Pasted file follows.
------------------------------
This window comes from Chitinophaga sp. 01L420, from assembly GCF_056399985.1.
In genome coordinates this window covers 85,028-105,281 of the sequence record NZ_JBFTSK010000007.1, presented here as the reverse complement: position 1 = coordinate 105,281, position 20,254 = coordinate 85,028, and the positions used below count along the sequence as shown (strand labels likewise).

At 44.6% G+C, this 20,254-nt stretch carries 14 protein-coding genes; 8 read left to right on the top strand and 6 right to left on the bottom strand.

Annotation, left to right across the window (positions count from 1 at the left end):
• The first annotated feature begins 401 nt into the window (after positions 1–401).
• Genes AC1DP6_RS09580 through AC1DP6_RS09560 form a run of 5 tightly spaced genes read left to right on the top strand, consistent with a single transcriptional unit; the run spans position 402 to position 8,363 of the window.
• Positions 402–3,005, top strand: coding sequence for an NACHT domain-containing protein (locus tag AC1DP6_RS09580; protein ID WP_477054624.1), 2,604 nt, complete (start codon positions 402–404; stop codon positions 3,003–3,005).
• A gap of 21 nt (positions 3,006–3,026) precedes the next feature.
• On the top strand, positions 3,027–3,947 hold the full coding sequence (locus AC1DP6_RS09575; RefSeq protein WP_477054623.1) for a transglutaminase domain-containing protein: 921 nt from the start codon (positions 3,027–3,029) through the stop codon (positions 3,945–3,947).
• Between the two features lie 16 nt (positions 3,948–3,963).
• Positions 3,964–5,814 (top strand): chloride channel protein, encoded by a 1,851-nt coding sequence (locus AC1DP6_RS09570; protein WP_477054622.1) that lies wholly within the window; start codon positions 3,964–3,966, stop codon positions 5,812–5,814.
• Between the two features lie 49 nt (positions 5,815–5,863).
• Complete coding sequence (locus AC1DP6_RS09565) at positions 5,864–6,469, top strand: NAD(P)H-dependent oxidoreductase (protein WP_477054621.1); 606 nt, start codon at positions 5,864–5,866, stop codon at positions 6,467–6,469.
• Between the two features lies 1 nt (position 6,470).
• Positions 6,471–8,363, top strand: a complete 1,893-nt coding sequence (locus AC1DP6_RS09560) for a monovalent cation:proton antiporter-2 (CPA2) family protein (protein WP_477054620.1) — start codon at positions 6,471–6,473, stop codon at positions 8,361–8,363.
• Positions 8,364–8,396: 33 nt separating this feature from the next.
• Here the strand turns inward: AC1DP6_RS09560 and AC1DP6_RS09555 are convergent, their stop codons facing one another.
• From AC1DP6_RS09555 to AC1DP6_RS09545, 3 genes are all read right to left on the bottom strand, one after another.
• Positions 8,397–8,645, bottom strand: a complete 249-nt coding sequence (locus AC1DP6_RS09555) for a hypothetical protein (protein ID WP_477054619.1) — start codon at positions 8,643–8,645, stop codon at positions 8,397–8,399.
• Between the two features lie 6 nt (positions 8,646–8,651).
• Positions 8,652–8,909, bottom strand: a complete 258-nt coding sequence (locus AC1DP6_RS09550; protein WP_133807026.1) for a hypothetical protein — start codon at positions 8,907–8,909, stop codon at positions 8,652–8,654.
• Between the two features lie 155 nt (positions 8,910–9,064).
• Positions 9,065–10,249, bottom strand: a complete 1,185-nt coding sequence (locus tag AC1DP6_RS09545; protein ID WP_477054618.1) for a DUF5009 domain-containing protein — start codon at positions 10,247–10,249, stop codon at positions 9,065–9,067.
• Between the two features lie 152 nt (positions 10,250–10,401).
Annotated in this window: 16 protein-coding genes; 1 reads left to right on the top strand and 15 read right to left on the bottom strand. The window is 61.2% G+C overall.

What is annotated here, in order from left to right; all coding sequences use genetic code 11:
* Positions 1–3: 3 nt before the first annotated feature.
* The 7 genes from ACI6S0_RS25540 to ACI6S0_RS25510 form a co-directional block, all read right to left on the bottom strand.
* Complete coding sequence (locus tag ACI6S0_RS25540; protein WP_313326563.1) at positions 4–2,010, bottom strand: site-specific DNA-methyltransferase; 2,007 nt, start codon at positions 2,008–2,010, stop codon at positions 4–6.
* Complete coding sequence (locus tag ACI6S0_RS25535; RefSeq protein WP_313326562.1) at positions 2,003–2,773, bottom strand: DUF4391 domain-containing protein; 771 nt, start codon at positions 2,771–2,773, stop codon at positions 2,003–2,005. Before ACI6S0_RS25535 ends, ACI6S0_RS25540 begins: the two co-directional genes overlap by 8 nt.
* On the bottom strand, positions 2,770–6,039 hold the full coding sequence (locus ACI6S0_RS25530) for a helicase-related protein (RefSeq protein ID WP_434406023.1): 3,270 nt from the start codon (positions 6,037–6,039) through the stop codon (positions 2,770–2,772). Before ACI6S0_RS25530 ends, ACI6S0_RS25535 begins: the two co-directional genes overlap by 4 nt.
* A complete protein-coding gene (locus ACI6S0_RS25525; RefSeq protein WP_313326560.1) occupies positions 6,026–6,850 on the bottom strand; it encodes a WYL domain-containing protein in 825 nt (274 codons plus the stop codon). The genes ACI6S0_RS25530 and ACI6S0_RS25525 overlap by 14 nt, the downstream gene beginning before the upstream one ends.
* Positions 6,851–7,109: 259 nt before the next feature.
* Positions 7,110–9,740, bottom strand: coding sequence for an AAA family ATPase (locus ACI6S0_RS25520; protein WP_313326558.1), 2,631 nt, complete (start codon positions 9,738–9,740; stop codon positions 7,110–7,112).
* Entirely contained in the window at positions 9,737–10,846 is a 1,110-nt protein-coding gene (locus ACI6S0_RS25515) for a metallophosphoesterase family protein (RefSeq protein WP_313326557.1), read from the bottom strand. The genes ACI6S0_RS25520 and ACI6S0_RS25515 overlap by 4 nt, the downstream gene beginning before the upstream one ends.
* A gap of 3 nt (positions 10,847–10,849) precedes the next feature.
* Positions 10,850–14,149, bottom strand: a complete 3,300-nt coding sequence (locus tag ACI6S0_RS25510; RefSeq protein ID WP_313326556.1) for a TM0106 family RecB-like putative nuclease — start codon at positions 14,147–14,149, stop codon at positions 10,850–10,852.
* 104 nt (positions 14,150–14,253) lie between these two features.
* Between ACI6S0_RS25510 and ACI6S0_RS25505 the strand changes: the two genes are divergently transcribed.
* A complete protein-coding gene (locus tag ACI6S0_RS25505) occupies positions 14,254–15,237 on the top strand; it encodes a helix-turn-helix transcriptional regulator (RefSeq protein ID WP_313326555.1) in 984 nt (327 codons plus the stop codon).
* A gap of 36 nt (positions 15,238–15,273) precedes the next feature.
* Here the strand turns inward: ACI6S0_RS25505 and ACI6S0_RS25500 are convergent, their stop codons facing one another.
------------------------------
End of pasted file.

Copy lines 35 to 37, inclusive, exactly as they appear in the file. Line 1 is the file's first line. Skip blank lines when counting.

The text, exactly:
* Entirely contained in the window at positions 9,737–10,846 is a 1,110-nt protein-coding gene (locus ACI6S0_RS25515) for a metallophosphoesterase family protein (RefSeq protein WP_313326557.1), read from the bottom strand. The genes ACI6S0_RS25520 and ACI6S0_RS25515 overlap by 4 nt, the downstream gene beginning before the upstream one ends.
* A gap of 3 nt (positions 10,847–10,849) precedes the next feature.
* Positions 10,850–14,149, bottom strand: a complete 3,300-nt coding sequence (locus tag ACI6S0_RS25510; RefSeq protein ID WP_313326556.1) for a TM0106 family RecB-like putative nuclease — start codon at positions 14,147–14,149, stop codon at positions 10,850–10,852.